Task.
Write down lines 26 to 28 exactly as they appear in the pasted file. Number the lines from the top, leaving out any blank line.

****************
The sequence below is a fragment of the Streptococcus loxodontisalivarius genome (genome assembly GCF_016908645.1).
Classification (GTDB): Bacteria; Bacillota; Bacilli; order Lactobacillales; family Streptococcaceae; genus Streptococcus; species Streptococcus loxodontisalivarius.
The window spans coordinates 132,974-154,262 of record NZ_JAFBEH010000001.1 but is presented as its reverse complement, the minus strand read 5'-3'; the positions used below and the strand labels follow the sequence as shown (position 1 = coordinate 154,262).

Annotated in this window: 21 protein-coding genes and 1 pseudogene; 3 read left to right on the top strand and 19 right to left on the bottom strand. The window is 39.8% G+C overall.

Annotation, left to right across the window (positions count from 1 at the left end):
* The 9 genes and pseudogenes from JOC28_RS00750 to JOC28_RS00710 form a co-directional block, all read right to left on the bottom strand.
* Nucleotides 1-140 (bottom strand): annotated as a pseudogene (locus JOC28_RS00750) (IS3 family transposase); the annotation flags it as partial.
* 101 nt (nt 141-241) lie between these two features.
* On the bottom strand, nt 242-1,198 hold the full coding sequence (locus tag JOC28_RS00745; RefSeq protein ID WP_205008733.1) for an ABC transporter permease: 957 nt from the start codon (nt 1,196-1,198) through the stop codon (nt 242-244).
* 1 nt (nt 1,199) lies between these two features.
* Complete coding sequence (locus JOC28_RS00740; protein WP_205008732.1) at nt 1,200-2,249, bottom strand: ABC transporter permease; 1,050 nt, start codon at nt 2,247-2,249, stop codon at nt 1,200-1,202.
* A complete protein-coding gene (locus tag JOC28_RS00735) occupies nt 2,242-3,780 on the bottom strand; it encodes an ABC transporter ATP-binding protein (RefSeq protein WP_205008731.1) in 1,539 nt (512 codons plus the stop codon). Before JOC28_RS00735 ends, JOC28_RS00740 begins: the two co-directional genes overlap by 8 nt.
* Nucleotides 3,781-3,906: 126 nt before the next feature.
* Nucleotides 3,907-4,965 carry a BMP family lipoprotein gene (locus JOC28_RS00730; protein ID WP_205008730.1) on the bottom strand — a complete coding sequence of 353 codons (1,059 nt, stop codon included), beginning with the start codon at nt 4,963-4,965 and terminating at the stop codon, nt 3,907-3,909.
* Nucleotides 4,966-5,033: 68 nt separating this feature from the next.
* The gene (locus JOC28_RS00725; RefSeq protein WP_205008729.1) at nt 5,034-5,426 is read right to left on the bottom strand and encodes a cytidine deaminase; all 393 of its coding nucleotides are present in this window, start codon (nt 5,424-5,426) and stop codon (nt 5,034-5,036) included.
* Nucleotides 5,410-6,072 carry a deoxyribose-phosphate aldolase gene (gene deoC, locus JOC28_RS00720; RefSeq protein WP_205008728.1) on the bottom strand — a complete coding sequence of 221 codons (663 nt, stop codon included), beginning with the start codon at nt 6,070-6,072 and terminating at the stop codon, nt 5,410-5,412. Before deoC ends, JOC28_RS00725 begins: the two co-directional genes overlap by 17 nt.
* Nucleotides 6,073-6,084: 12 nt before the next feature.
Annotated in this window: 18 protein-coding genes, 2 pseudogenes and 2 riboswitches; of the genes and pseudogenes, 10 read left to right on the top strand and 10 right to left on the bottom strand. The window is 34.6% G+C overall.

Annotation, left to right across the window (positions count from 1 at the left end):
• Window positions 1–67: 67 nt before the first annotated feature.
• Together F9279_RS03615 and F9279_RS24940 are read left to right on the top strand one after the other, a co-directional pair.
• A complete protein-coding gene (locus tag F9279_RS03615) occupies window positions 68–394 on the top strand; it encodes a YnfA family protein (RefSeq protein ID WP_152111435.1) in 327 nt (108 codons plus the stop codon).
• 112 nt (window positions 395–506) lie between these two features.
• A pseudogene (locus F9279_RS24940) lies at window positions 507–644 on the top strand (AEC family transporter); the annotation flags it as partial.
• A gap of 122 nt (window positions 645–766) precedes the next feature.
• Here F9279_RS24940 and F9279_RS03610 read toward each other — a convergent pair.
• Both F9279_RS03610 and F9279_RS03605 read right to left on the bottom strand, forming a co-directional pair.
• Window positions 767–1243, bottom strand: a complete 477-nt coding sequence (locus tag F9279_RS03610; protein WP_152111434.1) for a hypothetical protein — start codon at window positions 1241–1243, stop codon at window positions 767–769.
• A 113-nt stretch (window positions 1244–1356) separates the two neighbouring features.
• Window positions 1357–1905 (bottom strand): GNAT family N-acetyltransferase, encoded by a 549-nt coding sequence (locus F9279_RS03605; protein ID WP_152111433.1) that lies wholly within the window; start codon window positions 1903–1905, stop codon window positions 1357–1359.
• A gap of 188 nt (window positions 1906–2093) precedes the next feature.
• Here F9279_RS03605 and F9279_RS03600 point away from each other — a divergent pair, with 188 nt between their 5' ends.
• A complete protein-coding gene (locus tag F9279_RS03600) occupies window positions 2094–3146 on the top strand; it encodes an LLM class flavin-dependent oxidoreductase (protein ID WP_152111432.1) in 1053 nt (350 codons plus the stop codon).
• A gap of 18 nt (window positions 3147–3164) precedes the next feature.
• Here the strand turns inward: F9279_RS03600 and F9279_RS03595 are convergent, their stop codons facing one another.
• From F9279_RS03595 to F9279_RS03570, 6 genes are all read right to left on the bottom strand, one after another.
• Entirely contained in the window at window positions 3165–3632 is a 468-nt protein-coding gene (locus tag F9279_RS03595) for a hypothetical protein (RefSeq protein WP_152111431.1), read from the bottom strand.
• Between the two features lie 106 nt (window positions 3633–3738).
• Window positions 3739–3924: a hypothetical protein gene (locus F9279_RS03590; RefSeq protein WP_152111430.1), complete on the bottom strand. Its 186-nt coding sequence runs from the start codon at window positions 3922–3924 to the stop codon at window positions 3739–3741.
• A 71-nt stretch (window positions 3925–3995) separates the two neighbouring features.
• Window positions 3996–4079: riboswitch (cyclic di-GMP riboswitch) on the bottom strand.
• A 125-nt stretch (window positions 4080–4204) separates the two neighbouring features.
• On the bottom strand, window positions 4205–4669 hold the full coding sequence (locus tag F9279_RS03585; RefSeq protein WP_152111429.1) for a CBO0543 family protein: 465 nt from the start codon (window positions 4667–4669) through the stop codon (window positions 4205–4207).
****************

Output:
• A gap of 122 nt (window positions 645–766) precedes the next feature.
• Here F9279_RS24940 and F9279_RS03610 read toward each other — a convergent pair.
• Both F9279_RS03610 and F9279_RS03605 read right to left on the bottom strand, forming a co-directional pair.